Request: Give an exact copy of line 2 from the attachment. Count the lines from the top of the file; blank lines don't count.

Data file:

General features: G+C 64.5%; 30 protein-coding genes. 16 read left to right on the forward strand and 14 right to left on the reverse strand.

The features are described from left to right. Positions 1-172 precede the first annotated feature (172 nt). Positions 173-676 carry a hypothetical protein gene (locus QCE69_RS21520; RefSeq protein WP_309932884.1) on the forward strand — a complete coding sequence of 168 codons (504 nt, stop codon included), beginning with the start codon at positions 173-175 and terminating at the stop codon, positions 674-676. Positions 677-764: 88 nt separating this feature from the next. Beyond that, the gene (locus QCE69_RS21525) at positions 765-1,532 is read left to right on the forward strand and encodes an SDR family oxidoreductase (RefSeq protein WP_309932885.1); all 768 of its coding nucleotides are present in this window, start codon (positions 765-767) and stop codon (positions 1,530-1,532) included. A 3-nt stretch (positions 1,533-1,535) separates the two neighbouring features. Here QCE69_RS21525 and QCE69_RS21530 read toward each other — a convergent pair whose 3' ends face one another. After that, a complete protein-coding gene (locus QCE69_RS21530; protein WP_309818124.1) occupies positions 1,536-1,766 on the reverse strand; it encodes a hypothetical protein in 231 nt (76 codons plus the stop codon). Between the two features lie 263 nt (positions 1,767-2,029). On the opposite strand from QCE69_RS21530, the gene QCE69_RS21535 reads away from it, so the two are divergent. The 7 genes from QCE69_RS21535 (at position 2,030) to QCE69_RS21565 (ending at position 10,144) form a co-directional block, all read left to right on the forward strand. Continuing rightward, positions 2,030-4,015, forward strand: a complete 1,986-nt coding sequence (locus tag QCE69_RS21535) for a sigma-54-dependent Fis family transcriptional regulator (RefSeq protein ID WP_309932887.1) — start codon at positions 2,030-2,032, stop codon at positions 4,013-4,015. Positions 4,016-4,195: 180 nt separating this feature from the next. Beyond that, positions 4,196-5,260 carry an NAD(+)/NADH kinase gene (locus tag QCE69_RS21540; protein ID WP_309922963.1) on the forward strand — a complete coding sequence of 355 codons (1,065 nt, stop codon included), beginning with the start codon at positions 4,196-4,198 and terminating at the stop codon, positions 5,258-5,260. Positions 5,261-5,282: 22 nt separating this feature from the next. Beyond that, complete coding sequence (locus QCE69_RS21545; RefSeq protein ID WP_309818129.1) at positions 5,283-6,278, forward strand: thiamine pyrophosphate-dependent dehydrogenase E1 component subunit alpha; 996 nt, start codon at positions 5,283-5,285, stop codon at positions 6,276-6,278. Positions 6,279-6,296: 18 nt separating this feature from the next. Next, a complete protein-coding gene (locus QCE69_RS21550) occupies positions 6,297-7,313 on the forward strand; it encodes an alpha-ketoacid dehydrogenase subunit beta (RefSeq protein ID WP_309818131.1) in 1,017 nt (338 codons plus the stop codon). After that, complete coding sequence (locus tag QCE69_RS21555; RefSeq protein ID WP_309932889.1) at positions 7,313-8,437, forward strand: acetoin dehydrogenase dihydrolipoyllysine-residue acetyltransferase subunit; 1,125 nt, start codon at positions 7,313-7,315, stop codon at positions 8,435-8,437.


The features are described from left to right. Positions 1-172 precede the first annotated feature (172 nt). Positions 173-676 carry a hypothetical protein gene (locus QCE69_RS21520; RefSeq protein WP_309932884.1) on the forward strand — a complete coding sequence of 168 codons (504 nt, stop codon included), beginning with the start codon at positions 173-175 and terminating at the stop codon, positions 674-676. Positions 677-764: 88 nt separating this feature from the next. Beyond that, the gene (locus QCE69_RS21525) at positions 765-1,532 is read left to right on the forward strand and encodes an SDR family oxidoreductase (RefSeq protein WP_309932885.1); all 768 of its coding nucleotides are present in this window, start codon (positions 765-767) and stop codon (positions 1,530-1,532) included. A 3-nt stretch (positions 1,533-1,535) separates the two neighbouring features. Here QCE69_RS21525 and QCE69_RS21530 read toward each other — a convergent pair whose 3' ends face one another. After that, a complete protein-coding gene (locus QCE69_RS21530; protein WP_309818124.1) occupies positions 1,536-1,766 on the reverse strand; it encodes a hypothetical protein in 231 nt (76 codons plus the stop codon). Between the two features lie 263 nt (positions 1,767-2,029). On the opposite strand from QCE69_RS21530, the gene QCE69_RS21535 reads away from it, so the two are divergent. The 7 genes from QCE69_RS21535 (at position 2,030) to QCE69_RS21565 (ending at position 10,144) form a co-directional block, all read left to right on the forward strand. Continuing rightward, positions 2,030-4,015, forward strand: a complete 1,986-nt coding sequence (locus tag QCE69_RS21535) for a sigma-54-dependent Fis family transcriptional regulator (RefSeq protein ID WP_309932887.1) — start codon at positions 2,030-2,032, stop codon at positions 4,013-4,015. Positions 4,016-4,195: 180 nt separating this feature from the next. Beyond that, positions 4,196-5,260 carry an NAD(+)/NADH kinase gene (locus tag QCE69_RS21540; protein ID WP_309922963.1) on the forward strand — a complete coding sequence of 355 codons (1,065 nt, stop codon included), beginning with the start codon at positions 4,196-4,198 and terminating at the stop codon, positions 5,258-5,260. Positions 5,261-5,282: 22 nt separating this feature from the next. Beyond that, complete coding sequence (locus QCE69_RS21545; RefSeq protein ID WP_309818129.1) at positions 5,283-6,278, forward strand: thiamine pyrophosphate-dependent dehydrogenase E1 component subunit alpha; 996 nt, start codon at positions 5,283-5,285, stop codon at positions 6,276-6,278. Positions 6,279-6,296: 18 nt separating this feature from the next. Next, a complete protein-coding gene (locus QCE69_RS21550) occupies positions 6,297-7,313 on the forward strand; it encodes an alpha-ketoacid dehydrogenase subunit beta (RefSeq protein ID WP_309818131.1) in 1,017 nt (338 codons plus the stop codon). After that, complete coding sequence (locus tag QCE69_RS21555; RefSeq protein ID WP_309932889.1) at positions 7,313-8,437, forward strand: acetoin dehydrogenase dihydrolipoyllysine-residue acetyltransferase subunit; 1,125 nt, start codon at positions 7,313-7,315, stop codon at positions 8,435-8,437.